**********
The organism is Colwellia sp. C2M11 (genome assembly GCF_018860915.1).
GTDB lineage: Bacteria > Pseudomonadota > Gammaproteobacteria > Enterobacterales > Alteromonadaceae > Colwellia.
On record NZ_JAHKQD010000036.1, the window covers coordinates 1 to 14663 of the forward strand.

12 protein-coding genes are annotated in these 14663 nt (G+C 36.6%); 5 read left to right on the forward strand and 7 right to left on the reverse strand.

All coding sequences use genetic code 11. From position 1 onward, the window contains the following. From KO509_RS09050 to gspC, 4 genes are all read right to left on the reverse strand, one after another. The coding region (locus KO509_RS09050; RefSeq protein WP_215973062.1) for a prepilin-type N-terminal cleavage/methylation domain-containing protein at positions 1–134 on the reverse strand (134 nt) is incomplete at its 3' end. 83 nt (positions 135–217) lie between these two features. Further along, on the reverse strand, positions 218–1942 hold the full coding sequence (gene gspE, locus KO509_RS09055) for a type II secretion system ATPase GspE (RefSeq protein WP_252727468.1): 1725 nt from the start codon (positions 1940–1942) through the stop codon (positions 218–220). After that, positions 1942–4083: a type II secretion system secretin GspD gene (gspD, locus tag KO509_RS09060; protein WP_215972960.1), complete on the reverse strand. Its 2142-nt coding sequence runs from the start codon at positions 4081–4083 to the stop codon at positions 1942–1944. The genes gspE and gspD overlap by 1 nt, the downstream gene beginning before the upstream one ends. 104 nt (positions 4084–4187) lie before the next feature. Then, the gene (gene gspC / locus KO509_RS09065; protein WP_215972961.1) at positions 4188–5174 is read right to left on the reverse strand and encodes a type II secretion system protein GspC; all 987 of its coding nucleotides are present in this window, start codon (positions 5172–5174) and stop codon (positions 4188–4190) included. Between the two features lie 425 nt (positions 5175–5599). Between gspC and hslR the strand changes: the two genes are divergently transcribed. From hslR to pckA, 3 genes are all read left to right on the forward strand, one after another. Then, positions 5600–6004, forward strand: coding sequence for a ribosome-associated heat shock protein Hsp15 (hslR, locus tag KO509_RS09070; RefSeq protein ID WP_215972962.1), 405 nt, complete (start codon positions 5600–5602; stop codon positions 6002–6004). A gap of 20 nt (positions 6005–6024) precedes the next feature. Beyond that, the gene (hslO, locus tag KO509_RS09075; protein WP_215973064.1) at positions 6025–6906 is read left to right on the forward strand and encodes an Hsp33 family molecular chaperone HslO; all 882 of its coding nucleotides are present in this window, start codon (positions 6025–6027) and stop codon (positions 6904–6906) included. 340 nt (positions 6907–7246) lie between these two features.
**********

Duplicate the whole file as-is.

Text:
The organism is Colwellia sp. C2M11 (genome assembly GCF_018860915.1).
GTDB lineage: Bacteria > Pseudomonadota > Gammaproteobacteria > Enterobacterales > Alteromonadaceae > Colwellia.
On record NZ_JAHKQD010000036.1, the window covers coordinates 1 to 14663 of the forward strand.

12 protein-coding genes are annotated in these 14663 nt (G+C 36.6%); 5 read left to right on the forward strand and 7 right to left on the reverse strand.

All coding sequences use genetic code 11. From position 1 onward, the window contains the following. From KO509_RS09050 to gspC, 4 genes are all read right to left on the reverse strand, one after another. The coding region (locus KO509_RS09050; RefSeq protein WP_215973062.1) for a prepilin-type N-terminal cleavage/methylation domain-containing protein at positions 1–134 on the reverse strand (134 nt) is incomplete at its 3' end. 83 nt (positions 135–217) lie between these two features. Further along, on the reverse strand, positions 218–1942 hold the full coding sequence (gene gspE, locus KO509_RS09055) for a type II secretion system ATPase GspE (RefSeq protein WP_252727468.1): 1725 nt from the start codon (positions 1940–1942) through the stop codon (positions 218–220). After that, positions 1942–4083: a type II secretion system secretin GspD gene (gspD, locus tag KO509_RS09060; protein WP_215972960.1), complete on the reverse strand. Its 2142-nt coding sequence runs from the start codon at positions 4081–4083 to the stop codon at positions 1942–1944. The genes gspE and gspD overlap by 1 nt, the downstream gene beginning before the upstream one ends. 104 nt (positions 4084–4187) lie before the next feature. Then, the gene (gene gspC / locus KO509_RS09065; protein WP_215972961.1) at positions 4188–5174 is read right to left on the reverse strand and encodes a type II secretion system protein GspC; all 987 of its coding nucleotides are present in this window, start codon (positions 5172–5174) and stop codon (positions 4188–4190) included. Between the two features lie 425 nt (positions 5175–5599). Between gspC and hslR the strand changes: the two genes are divergently transcribed. From hslR to pckA, 3 genes are all read left to right on the forward strand, one after another. Then, positions 5600–6004, forward strand: coding sequence for a ribosome-associated heat shock protein Hsp15 (hslR, locus tag KO509_RS09070; RefSeq protein ID WP_215972962.1), 405 nt, complete (start codon positions 5600–5602; stop codon positions 6002–6004). A gap of 20 nt (positions 6005–6024) precedes the next feature. Beyond that, the gene (hslO, locus tag KO509_RS09075; protein WP_215973064.1) at positions 6025–6906 is read left to right on the forward strand and encodes an Hsp33 family molecular chaperone HslO; all 882 of its coding nucleotides are present in this window, start codon (positions 6025–6027) and stop codon (positions 6904–6906) included. 340 nt (positions 6907–7246) lie between these two features.